The expectations placed on children of all ages are getting harder and harder to achieve. It is great to challenge children to problem solve and learn, but sometimes the frustration of non-developmentally appropriate activities far exceeds the threshold of a child’s skills. It is of the utmost importance, now more than ever, that children get motor breaks during the school day to balance out all the in-seat work that they do.
Physical education class is sometimes the only movement that children get in a day. When they are home, they are in front of some type of screen: phone, tablet, television, computer. They never go outside before or after school or on weekends. When it’s a beautiful day and I ask my class who went outside to play, less than half will raise their hands. It is very sad. The excess energy that they build up during the day is never given an outlet so now teachers need to build that outlet into their day.
There are many studies and resources available to assist teachers with incorporating motor breaks into their day. These breaks are especially important for schools that have gotten rid of recess or don’t have an outdoor space in which to play. Middle school and high school teachers should also add some of these activities so that their students will be more focused.
These are just a few of the hundreds of articles and activities that teachers can read and use…for free. The research is undeniably in support of brain and movement breaks. It helps students to focus, expend energy, get their brains working and be more available for learning. The minutes you spend giving your class these breaks will be paid back in the time that they stay on task.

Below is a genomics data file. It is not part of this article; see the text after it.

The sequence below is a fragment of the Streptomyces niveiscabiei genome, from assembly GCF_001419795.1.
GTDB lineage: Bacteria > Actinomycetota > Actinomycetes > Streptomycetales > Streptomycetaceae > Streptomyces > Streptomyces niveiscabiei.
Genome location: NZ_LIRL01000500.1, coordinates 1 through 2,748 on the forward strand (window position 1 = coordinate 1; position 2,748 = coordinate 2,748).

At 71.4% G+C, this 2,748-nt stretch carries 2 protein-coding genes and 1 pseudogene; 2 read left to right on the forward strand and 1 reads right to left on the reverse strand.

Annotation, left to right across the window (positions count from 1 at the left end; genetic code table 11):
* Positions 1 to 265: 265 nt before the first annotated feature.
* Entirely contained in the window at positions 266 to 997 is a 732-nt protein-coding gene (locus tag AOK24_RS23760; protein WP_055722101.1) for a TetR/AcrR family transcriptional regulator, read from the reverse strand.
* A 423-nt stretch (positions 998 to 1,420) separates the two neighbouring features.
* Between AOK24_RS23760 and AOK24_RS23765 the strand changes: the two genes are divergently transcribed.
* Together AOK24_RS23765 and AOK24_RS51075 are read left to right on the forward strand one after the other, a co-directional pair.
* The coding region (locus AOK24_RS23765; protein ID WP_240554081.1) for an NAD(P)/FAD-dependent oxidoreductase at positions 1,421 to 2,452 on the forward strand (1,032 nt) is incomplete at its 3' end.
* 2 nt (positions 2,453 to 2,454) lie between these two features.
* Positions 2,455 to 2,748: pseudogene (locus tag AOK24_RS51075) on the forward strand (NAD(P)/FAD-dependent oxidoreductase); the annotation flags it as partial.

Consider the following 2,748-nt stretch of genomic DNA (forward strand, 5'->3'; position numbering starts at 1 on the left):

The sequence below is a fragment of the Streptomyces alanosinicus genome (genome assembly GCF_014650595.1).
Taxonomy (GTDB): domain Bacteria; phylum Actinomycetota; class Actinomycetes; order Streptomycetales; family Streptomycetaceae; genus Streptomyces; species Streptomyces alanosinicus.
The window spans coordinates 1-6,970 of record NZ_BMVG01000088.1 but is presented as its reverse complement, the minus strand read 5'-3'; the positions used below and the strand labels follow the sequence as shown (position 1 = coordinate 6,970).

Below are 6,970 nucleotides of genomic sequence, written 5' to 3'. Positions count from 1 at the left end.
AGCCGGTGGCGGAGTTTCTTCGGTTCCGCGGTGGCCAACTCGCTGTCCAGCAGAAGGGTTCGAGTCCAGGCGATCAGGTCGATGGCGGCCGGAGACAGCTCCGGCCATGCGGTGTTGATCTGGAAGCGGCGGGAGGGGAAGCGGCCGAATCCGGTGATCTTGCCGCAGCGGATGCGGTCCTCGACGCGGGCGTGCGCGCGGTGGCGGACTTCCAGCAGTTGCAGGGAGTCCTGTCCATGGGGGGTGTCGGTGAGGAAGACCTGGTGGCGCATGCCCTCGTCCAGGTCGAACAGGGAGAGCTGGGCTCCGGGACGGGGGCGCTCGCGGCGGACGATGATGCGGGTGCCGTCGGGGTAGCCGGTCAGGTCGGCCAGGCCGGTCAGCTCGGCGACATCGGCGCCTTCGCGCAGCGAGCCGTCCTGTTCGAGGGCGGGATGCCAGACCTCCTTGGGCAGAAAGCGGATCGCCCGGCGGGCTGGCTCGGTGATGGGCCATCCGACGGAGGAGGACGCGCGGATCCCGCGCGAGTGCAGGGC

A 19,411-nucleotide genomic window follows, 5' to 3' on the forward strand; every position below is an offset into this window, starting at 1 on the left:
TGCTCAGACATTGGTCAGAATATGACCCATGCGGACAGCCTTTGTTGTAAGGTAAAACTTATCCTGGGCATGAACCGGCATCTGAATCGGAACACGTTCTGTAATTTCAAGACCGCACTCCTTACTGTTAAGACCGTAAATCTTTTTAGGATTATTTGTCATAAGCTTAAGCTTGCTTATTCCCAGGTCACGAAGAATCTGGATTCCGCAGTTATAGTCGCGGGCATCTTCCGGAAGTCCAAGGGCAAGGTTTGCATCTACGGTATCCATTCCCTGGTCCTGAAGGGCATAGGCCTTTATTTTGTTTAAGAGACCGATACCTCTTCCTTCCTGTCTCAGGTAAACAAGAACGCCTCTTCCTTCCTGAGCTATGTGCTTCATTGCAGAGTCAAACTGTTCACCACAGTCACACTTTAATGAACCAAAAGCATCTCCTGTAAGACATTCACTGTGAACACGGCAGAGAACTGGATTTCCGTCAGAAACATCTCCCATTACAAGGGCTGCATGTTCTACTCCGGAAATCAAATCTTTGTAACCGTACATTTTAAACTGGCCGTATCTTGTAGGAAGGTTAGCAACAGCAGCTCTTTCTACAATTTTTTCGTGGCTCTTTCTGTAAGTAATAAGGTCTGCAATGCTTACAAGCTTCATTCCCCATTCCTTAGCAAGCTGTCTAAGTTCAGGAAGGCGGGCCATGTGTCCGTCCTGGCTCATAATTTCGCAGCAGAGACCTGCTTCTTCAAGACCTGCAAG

Our brains are muscles that need to be exercised. When we learn something new, we are exercising our brains. Just like our other muscles need different types of exercises in the gym, our brains need different types of exercises. Learning is one type of exercise. Doing these movement breaks is another way to exercise the brain. It makes our brains more balanced.
Although many of these activities are presented for elementary grades, they can easily be modified for middle and high schoolers. Since older students have more skills and more experience, activities can be added that are more difficult. You can even challenge them to come up with motor breaks to be used by the whole class. The options are endless.
You may think that getting students to move, dance, etc will get them more excited and out of control. The truth is that they may get excited at the beginning, but once they get involved in it, it really holds their attention and they do become focused. If you haven’t tried this in your classroom, what are you waiting for? You will be pleasantly surprised.